Morris, Martin; thrown from his horse and broke his neck on his way home from East Kilkenny point-to-point races. He took part in the race in which Captain D. M’Calmont fell, and, jumping off, ran back to the assistance of the captain, who was pinned under his horse. That Mr. Morris himself should have lost his life within a few hours was inexpressibly tragic.
Oates, Captain, succumbed in the Scott Antarctic Expedition, was once a master of hounds in India.
Paget, Lord Berkeley C. S., a great supporter of the South Staffordshire Hunt. He led the Meynell for fifty minutes when he was only 14 years old. On another occasion he pounded the whole field by jumping the Blithfield Park palings, and was alone with hounds in consequence for twenty minutes.
That’s just for 1913-1914. In those brief lines, a glimpse of important historic events like the Scott Antarctic Expedition and the Empress of Ireland catastrophe, the stark horror of World War I. You also have the colorful flashes regular hunting men and women, now forgotten, made during their hunting lives, and quick snapshots of notable hunting runs and incidents.
Occasionally their very simplicity makes them especially poignant, as in the 1915 obituary of H. Cholmondeley Pennell; “once a good man to hounds; born 1836.”
The presentations pages have a sentimentality all their own:
Barnard, Will, huntsman to the Fitzwilliam, on retiring, a purse containing 500 pounds, and an album containing the names of the subscribers.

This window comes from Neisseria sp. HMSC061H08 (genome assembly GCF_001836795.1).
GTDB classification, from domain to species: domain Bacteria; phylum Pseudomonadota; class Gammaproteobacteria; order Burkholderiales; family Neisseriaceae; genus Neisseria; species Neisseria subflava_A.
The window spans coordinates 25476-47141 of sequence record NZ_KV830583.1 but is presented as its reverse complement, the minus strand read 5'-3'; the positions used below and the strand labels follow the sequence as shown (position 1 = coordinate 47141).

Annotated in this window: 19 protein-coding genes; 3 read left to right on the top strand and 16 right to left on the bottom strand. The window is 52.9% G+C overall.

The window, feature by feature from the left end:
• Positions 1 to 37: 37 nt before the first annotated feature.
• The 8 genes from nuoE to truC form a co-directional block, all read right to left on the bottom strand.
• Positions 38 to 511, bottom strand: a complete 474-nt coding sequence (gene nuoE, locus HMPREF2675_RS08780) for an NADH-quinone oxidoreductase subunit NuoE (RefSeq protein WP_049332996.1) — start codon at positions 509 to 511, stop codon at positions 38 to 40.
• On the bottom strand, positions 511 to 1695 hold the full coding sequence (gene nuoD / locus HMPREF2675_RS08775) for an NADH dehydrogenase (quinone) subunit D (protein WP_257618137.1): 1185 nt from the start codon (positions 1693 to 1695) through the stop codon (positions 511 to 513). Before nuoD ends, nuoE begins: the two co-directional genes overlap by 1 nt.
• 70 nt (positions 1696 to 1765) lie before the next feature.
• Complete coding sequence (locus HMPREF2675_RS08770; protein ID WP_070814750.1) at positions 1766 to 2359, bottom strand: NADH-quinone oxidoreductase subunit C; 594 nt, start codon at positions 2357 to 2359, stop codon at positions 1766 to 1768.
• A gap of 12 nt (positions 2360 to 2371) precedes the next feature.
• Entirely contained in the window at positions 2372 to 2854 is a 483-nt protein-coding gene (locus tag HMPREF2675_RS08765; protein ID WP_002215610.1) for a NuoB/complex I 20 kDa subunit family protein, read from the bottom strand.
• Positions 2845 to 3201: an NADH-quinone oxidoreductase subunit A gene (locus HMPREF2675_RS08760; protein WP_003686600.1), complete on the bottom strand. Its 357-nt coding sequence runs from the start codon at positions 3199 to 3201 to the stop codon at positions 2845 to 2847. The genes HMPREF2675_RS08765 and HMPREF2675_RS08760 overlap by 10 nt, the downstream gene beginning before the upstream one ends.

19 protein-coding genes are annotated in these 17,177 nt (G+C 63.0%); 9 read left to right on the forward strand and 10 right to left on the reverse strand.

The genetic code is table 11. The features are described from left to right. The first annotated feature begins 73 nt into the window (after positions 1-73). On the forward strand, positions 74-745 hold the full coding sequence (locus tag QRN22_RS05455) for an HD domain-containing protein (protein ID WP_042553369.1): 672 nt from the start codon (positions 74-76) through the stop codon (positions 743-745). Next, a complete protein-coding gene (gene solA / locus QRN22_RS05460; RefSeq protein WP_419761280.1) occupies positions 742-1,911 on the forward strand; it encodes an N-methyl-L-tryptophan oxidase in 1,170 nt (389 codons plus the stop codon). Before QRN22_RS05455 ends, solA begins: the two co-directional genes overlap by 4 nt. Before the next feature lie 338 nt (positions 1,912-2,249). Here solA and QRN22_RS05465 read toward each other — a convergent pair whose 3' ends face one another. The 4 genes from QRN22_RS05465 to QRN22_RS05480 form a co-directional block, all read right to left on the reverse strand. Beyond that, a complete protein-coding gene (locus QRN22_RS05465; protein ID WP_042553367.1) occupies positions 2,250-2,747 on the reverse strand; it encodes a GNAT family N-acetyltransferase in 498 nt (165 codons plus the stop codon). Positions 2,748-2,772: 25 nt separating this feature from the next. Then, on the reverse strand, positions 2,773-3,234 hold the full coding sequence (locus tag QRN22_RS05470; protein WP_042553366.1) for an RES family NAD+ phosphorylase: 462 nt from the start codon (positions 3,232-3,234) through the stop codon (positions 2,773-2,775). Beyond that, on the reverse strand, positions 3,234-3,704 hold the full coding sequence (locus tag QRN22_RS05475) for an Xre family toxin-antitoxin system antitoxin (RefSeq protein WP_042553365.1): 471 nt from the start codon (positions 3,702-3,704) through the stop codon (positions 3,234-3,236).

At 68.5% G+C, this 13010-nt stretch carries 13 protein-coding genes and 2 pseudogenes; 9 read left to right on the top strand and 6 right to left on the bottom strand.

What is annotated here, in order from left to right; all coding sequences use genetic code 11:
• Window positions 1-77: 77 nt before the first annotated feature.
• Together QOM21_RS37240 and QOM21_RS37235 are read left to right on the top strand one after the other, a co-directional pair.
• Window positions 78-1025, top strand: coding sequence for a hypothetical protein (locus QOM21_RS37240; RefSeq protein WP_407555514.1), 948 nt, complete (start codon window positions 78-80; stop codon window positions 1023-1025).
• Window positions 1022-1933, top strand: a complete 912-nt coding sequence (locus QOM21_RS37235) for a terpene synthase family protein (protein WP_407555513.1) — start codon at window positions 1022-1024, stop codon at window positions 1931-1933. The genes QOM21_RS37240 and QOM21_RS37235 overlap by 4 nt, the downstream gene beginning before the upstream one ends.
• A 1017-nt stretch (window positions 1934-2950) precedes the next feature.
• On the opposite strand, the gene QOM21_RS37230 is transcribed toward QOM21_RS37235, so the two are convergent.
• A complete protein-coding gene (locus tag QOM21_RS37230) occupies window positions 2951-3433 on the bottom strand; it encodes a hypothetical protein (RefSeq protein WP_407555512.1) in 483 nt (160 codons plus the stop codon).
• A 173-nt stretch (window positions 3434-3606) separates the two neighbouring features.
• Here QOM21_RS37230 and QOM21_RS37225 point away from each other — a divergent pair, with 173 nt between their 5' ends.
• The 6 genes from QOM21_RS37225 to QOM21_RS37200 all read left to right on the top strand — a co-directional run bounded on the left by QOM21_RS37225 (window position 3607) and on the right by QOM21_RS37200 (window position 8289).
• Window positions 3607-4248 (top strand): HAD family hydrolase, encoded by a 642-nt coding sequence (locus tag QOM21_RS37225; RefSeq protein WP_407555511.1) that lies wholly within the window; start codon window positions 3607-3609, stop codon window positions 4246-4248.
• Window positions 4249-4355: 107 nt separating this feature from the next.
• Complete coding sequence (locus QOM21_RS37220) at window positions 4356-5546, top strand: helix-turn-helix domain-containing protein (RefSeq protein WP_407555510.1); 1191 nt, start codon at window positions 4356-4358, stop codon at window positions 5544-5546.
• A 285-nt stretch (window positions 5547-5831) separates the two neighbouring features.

Daniels, W., huntsman of the Taunton Vale Hounds, a solid silver Georgian tea service, accompanied by an album containing the names of over 250 subscribers.
Hayes, Frank, the new huntsman to the Mendip, a cheque for 83 pounds from the members of the Cotswold; a clock from the puppy walkers, and a purse of gold.
Witherden, Carey, a silver teapot from the Bexhill Harriers.
Which brings me, I think, to my resolutions. Inspired by this saunter through Baily’s, I believe I will resolve to serve as hon. sec. of the Iroquois with the greatest tact, and to, if I prove worthy, become well known in Salopian hunting circles.
Happy New Year, everyone! And let’s hope for fewer freezing conditions in 2010 so that we may all see more of the hounds and the hunt field–safely!
Please remember the retired hounds when planning your tax-deductible donations this year! Donations to the all-volunteer Hound Welfare Fund are tax-deductible, and 100 percent of your donation goes directly to aid the retired and injured hounds maintained by the fund. Donate online or by mail!